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Study says 11% Pakistanis have developed protective immunity against COVID-19

Study says use of mask, frequent handwashing in July was up by approximately 60% to 70%, respectively. Photo: File

ISLAMABAD: A government-led study in partnership with other organisations has concluded that almost 11% of Pakistanis have developed protective immunity against the coronavirus, said a health ministry press release on Friday.

The estimates were reported in the seroprevalence study launched in July by the Health Services Academy in collaboration with multiple partners including AKU and with technical support from the World Health Organisation. The press release said that the research was part of the WHO Unity Study which is being conducted simultaneously in 25 other countries.

"It was estimated that almost 11% of Pakistanis have developed protective immunity across Pakistan. It means that every 10th Pakistani has developed antibodies in their blood ag ainst COVID-19 virus," said the statement.


The ministry said that the study found that seropositivity was more in urban areas compared to rural areas. It also said that those who had contact with a COVID positive person were more likely to have antibodies in their blood.

"It was more common in young adults and significantly less in children and older adults," said the statement. It added that the research findings backed other studies that identified that older individuals were at the highest risk from a possible second wave.

"It was also found out in the study that the use of mask and frequent handwashing in the month of July was up to approximately 60% and 70% of the population, respectively," said the ministry. It added that the results showed the importance and success of the awareness campaigns carried out by the government in earlier months.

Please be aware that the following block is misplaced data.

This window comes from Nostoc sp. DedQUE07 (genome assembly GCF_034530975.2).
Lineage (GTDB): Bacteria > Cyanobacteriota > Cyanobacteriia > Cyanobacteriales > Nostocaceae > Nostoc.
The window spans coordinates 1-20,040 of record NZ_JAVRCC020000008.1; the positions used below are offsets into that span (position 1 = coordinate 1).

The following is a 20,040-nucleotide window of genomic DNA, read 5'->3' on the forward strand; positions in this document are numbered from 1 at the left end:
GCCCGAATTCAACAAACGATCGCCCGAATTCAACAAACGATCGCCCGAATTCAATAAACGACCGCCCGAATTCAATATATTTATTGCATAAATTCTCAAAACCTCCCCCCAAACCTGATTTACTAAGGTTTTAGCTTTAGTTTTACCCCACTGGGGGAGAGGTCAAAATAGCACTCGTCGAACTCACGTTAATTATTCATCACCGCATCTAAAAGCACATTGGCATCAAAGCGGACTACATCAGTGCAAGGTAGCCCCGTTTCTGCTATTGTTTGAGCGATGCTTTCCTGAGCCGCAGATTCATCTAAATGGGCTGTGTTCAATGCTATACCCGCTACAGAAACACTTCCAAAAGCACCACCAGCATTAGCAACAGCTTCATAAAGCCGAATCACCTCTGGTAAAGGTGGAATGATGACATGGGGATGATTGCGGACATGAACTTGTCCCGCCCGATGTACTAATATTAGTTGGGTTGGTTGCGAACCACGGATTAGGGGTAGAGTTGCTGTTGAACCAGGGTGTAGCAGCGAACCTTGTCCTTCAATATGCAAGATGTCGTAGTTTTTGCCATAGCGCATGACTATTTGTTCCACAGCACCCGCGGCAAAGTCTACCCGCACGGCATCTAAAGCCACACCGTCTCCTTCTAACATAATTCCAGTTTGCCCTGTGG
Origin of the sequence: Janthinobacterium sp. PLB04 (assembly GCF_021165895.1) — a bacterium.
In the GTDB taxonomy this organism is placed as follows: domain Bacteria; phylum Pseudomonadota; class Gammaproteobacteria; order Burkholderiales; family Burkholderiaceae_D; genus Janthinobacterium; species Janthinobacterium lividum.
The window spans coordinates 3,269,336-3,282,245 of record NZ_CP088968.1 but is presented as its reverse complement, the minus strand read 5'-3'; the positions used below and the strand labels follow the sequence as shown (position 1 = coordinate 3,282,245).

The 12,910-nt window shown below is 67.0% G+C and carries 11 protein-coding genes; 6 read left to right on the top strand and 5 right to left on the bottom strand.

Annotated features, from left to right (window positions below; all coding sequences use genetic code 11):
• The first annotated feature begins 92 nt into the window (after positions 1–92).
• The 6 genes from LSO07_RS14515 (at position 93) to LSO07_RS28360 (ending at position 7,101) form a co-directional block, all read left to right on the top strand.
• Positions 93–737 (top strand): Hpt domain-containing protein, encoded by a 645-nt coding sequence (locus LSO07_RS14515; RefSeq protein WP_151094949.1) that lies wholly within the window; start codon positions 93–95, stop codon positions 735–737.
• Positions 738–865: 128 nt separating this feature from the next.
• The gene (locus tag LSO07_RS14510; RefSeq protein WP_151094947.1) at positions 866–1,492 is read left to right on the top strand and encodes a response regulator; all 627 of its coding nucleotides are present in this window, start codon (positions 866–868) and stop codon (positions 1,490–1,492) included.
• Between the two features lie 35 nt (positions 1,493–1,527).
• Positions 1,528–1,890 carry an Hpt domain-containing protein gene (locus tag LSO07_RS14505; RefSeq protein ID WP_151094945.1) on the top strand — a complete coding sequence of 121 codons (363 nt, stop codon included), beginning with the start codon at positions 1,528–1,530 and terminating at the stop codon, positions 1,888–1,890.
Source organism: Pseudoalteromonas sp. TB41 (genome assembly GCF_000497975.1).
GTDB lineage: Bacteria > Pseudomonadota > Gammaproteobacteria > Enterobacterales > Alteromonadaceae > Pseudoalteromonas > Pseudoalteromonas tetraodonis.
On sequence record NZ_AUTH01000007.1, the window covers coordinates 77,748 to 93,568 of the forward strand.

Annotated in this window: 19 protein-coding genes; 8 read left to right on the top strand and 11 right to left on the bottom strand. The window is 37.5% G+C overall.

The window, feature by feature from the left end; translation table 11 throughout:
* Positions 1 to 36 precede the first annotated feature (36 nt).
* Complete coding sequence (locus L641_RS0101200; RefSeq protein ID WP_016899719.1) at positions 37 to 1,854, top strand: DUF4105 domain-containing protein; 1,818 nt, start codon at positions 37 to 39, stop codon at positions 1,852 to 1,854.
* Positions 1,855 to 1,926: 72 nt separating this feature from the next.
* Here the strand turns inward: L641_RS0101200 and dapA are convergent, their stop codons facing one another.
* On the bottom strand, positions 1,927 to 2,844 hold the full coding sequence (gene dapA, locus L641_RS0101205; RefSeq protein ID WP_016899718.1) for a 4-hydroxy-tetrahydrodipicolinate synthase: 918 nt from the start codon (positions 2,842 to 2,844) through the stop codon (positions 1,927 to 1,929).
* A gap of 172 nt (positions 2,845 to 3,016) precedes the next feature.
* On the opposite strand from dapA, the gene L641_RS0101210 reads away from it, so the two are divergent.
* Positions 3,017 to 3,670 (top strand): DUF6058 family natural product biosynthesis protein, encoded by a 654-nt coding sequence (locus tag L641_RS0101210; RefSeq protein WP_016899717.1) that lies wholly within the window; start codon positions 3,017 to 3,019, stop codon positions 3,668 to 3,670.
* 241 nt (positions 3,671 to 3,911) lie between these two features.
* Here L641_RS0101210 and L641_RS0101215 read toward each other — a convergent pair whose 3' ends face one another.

However, the study warned that areas with lower immunity rates may be at higher risk during the second wave of outbreak. It added that there was a need for enhanced sentinel site surveillance and ramping up of health facilities for COVID-19 treatment particularly in rural districts because of this finding.

"While further data analysis is being carried out the experts proposed conducting regular seroprevalence surveys to map the evolving spread and exposure to COVID-19 and perform pooled data analysis (combining data from other such studies) conducted in Pakistan for a more in-depth analysis," said the statement.

The ministry said that seroprevalence studies are carried out to assess as to what percentage of the population has developed protective immunity (antibodies) to the virus. It added that the "findings of the study will be used for policy decisions" in the future.

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